Was Colorado’s Marijuana Rollout A Success?

Image via Flickr/ Jeffrey Beall

Marijuana proponents nationwide have been watching with bated breath to see if the new Colorado legislation will work. And though sales of the drug for recreational use have only been legal for a week, experts are already calling it a huge success. This is great news for people in other states who hope Colorado will set a successful precedent for legal recreational weed.

Officials are keeping an eye on a few specific areas to make sure everything runs smoothly. Particularly, they’re looking at the situation from legal, safety and monetary standpoints. And while concerns like potential increased teen usage can take years to evaluate, the short-term success of the new laws is hard to deny.

Legal and Safety Issues Virtually Nonexistent

So far, Coloradans seem quite content to follow the new laws and there haven’t been any major incidents.

Mike Elliott, executive director of the Medical Marijuana Industry Group, told Yahoo News, “We’ve been in open communication with [the Denver Police Department] and working with them, and realize we have the same priorities – to keep businesses secure and keep customers safe. This sort of partnership has never happened before, where we have such common ground between the marijuana industry and the law-enforcement community.”

Since Jan. 1, Denver police have only issued four marijuana citations and haven’t had any major incidents. While there are residual questions about DUI laws and acceptable smoking areas, people in the state seem to be working it out.

With everyone on their best behavior, this also means no safety issues. People are buying weed from licensed dispensaries, meaning the product’s safety is vouched for and people are largely off the black market. DUIs and store security also haven’t been a problem.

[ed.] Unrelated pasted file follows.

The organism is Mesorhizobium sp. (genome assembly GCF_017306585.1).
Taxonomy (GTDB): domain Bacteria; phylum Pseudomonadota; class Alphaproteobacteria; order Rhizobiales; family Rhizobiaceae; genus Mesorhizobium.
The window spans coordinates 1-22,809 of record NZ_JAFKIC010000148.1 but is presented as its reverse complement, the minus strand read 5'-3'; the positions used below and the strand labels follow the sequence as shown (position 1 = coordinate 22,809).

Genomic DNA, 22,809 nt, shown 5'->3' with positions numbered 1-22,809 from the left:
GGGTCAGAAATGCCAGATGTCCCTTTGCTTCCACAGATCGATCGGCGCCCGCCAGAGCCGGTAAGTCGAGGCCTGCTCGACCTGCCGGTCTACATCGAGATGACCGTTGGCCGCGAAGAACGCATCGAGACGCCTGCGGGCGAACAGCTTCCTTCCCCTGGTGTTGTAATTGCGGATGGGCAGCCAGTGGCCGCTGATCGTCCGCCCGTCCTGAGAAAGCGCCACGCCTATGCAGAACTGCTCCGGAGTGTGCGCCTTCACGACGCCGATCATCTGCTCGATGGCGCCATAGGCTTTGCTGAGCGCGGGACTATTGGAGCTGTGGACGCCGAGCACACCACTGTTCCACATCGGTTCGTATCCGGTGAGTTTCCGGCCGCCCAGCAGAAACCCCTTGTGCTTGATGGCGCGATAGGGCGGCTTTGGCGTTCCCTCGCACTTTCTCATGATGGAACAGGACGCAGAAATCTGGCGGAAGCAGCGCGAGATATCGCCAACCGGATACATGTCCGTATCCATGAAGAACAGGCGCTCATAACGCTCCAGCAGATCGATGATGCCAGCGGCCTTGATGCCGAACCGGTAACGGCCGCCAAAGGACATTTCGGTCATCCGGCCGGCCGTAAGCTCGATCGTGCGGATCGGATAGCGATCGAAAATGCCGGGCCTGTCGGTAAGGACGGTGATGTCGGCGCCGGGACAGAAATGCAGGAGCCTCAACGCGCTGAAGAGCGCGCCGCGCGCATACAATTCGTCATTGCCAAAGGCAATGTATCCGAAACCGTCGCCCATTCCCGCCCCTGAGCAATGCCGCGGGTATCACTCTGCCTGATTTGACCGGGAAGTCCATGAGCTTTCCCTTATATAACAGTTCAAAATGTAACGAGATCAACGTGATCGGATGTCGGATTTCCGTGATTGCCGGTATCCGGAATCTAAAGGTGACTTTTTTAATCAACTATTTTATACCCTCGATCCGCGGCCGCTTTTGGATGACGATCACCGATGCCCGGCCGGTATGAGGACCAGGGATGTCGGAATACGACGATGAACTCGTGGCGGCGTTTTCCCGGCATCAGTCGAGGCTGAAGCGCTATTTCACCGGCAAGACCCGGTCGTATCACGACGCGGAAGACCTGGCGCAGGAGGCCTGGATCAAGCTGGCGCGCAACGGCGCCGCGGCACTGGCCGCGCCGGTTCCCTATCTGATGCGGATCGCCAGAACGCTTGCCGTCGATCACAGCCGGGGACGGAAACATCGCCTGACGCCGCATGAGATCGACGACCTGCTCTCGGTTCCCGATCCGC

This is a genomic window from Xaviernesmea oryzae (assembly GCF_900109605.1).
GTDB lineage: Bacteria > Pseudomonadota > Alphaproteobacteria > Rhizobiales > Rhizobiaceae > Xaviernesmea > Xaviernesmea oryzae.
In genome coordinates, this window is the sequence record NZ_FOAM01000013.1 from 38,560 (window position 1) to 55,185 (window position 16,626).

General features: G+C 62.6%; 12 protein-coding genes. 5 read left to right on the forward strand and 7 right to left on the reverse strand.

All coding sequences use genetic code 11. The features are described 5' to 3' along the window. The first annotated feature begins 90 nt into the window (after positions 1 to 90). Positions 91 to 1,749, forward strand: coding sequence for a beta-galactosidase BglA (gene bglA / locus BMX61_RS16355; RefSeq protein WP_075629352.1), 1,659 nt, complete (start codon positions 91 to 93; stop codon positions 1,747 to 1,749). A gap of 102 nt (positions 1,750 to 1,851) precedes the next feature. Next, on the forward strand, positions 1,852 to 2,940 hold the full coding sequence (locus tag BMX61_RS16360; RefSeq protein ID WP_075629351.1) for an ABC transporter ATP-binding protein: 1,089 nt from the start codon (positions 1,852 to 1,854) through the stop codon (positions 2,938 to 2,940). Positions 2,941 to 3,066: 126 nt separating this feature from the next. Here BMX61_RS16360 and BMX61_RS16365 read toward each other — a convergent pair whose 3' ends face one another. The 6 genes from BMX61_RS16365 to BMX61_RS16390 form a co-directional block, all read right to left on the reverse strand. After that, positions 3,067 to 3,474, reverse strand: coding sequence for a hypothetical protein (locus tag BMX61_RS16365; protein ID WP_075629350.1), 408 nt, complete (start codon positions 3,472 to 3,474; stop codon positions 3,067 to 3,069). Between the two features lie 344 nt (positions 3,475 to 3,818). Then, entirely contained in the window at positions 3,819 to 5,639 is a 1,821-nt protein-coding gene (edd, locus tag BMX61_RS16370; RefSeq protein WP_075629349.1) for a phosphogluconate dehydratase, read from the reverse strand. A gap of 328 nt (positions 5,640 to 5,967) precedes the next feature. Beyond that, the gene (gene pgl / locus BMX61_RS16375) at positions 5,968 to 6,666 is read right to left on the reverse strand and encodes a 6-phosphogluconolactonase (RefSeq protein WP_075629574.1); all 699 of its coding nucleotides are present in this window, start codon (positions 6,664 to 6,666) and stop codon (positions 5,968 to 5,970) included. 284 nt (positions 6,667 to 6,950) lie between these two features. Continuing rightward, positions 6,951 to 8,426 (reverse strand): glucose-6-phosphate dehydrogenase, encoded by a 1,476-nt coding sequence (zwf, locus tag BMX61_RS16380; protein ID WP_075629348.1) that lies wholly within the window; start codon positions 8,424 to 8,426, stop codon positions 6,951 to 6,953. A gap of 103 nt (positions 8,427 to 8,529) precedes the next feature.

Elliott credits the success to an open dialogue. Marijuana dispensaries have been very careful to disseminate law information as much as possible, and police have stepped up patrols at the request of the marijuana industry.

Elliott explains there’s a standard. “The whole world is watching, we’re at cutting edge of this historic movement, and we’ve got to be better than anyone thought we can be and extremely responsible,” he told Yahoo News. In other words, Colorado needs to set a good precedent so other states can follow suit.

Making Money For The State

The government can’t complain about all the extra revenue marijuana is already bringing in. Weed bought for recreational purposes is taxed upwards of 25 percent, depending on the city.

Just a week into the new legislation, sales are on track to generate an additional $67 million in tax revenue for this year, according to the Huffington Post. The first $40 million of this is bookmarked for school construction, while the rest will go toward marijuana regulation.

The Pitfalls Aren’t So Bad

Such a big change in legality is bound to cause a few hiccups, but they’re not so bad in this case.

One of the biggest early issues is that the demand is greater than the supply. Colorado currently requires marijuana businesses to grow most of their own inventory, and most dispensaries are already reporting a shortage. When dispensaries do run out, would-be legal customers could once again be turning to the black market for their stashes.

This is largely a temporary problem, however. Initial demand has been high but could fall to a more sustainable level. And supply will increase as existing dispensaries improve their inventories and new dispensaries gain licenses.

What’s Next? Longterm Effects Of The Laws

Officials will no doubt pay attention to the longterm effects of legal marijuana. Some say the legal market will encourage more teens to start smoking, so experts will be tracking usage rates among teens. There’s also worry of pot being legally purchased in Colorado and illegally transported across state lines, so officials will be on the lookout for that as well. Proponents are also waiting to see if the laws give a boost to tourism.

For now, most people agree that the new laws have been a hit. As Elliott puts it, “We have pretty successfully shown that all the doomsday scenarios, and all the predictions that have been made about this, are just not based in reality.”